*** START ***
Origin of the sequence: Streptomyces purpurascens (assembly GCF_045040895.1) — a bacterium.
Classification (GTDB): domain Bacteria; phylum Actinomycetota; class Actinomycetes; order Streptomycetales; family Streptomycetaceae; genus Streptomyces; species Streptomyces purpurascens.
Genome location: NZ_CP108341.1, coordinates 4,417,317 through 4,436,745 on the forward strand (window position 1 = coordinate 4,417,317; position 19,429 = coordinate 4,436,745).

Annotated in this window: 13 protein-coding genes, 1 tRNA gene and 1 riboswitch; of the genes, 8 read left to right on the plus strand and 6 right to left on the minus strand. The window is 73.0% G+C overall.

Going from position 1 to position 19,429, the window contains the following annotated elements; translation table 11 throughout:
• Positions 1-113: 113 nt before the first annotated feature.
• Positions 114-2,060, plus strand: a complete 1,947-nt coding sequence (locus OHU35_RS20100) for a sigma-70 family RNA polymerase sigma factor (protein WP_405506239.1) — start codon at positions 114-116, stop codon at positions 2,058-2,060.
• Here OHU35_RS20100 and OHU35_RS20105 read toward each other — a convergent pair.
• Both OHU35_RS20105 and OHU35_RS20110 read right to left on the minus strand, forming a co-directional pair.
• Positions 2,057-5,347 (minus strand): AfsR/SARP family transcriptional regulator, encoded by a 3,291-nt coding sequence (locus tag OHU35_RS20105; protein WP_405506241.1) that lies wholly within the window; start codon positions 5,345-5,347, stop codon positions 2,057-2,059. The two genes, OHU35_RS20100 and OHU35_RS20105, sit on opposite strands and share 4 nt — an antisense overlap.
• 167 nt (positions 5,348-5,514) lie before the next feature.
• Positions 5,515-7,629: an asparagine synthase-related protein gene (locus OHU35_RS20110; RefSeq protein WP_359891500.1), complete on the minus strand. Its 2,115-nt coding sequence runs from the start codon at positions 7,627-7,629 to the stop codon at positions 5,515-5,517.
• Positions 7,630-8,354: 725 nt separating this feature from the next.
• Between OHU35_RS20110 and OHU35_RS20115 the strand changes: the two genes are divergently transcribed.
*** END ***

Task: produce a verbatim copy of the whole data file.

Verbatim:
Origin of the sequence: Streptomyces purpurascens (assembly GCF_045040895.1) — a bacterium.
Classification (GTDB): domain Bacteria; phylum Actinomycetota; class Actinomycetes; order Streptomycetales; family Streptomycetaceae; genus Streptomyces; species Streptomyces purpurascens.
Genome location: NZ_CP108341.1, coordinates 4,417,317 through 4,436,745 on the forward strand (window position 1 = coordinate 4,417,317; position 19,429 = coordinate 4,436,745).

Annotated in this window: 13 protein-coding genes, 1 tRNA gene and 1 riboswitch; of the genes, 8 read left to right on the plus strand and 6 right to left on the minus strand. The window is 73.0% G+C overall.

Going from position 1 to position 19,429, the window contains the following annotated elements; translation table 11 throughout:
• Positions 1-113: 113 nt before the first annotated feature.
• Positions 114-2,060, plus strand: a complete 1,947-nt coding sequence (locus OHU35_RS20100) for a sigma-70 family RNA polymerase sigma factor (protein WP_405506239.1) — start codon at positions 114-116, stop codon at positions 2,058-2,060.
• Here OHU35_RS20100 and OHU35_RS20105 read toward each other — a convergent pair.
• Both OHU35_RS20105 and OHU35_RS20110 read right to left on the minus strand, forming a co-directional pair.
• Positions 2,057-5,347 (minus strand): AfsR/SARP family transcriptional regulator, encoded by a 3,291-nt coding sequence (locus tag OHU35_RS20105; protein WP_405506241.1) that lies wholly within the window; start codon positions 5,345-5,347, stop codon positions 2,057-2,059. The two genes, OHU35_RS20100 and OHU35_RS20105, sit on opposite strands and share 4 nt — an antisense overlap.
• 167 nt (positions 5,348-5,514) lie before the next feature.
• Positions 5,515-7,629: an asparagine synthase-related protein gene (locus OHU35_RS20110; RefSeq protein WP_359891500.1), complete on the minus strand. Its 2,115-nt coding sequence runs from the start codon at positions 7,627-7,629 to the stop codon at positions 5,515-5,517.
• Positions 7,630-8,354: 725 nt separating this feature from the next.
• Between OHU35_RS20110 and OHU35_RS20115 the strand changes: the two genes are divergently transcribed.